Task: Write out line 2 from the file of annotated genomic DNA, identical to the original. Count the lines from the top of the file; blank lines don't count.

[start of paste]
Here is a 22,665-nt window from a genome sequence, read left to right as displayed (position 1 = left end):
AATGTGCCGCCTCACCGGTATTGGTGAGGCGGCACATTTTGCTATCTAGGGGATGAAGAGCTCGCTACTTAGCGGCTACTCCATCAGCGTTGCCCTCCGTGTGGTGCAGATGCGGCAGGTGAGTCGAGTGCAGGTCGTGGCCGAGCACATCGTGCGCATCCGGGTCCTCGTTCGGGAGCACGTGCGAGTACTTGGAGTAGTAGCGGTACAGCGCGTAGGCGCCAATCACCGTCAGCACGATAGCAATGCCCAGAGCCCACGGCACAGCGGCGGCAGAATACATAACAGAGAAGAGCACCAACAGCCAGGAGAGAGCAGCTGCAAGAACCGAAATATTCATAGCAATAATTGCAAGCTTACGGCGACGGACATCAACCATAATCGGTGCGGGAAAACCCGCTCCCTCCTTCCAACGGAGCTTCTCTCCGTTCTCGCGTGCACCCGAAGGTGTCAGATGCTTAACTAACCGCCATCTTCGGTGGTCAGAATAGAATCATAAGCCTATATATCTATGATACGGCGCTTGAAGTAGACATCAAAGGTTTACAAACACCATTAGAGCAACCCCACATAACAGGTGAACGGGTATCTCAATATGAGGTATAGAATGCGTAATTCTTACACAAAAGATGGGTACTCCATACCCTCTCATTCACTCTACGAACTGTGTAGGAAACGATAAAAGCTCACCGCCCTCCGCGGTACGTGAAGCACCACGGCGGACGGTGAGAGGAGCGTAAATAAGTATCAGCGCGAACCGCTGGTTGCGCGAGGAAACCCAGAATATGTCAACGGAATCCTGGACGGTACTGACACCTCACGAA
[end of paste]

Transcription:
AATGTGCCGCCTCACCGGTATTGGTGAGGCGGCACATTTTGCTATCTAGGGGATGAAGAGCTCGCTACTTAGCGGCTACTCCATCAGCGTTGCCCTCCGTGTGGTGCAGATGCGGCAGGTGAGTCGAGTGCAGGTCGTGGCCGAGCACATCGTGCGCATCCGGGTCCTCGTTCGGGAGCACGTGCGAGTACTTGGAGTAGTAGCGGTACAGCGCGTAGGCGCCAATCACCGTCAGCACGATAGCAATGCCCAGAGCCCACGGCACAGCGGCGGCAGAATACATAACAGAGAAGAGCACCAACAGCCAGGAGAGAGCAGCTGCAAGAACCGAAATATTCATAGCAATAATTGCAAGCTTACGGCGACGGACATCAACCATAATCGGTGCGGGAAAACCCGCTCCCTCCTTCCAACGGAGCTTCTCTCCGTTCTCGCGTGCACCCGAAGGTGTCAGATGCTTAACTAACCGCCATCTTCGGTGGTCAGAATAGAATCATAAGCCTATATATCTATGATACGGCGCTTGAAGTAGACATCAAAGGTTTACAAACACCATTAGAGCAACCCCACATAACAGGTGAACGGGTATCTCAATATGAGGTATAGAATGCGTAATTCTTACACAAAAGATGGGTACTCCATACCCTCTCATTCACTCTACGAACTGTGTAGGAAACGATAAAAGCTCACCGCCCTCCGCGGTACGTGAAGCACCACGGCGGACGGTGAGAGGAGCGTAAATAAGTATCAGCGCGAACCGCTGGTTGCGCGAGGAAACCCAGAATATGTCAACGGAATCCTGGACGGTACTGACACCTCACGAA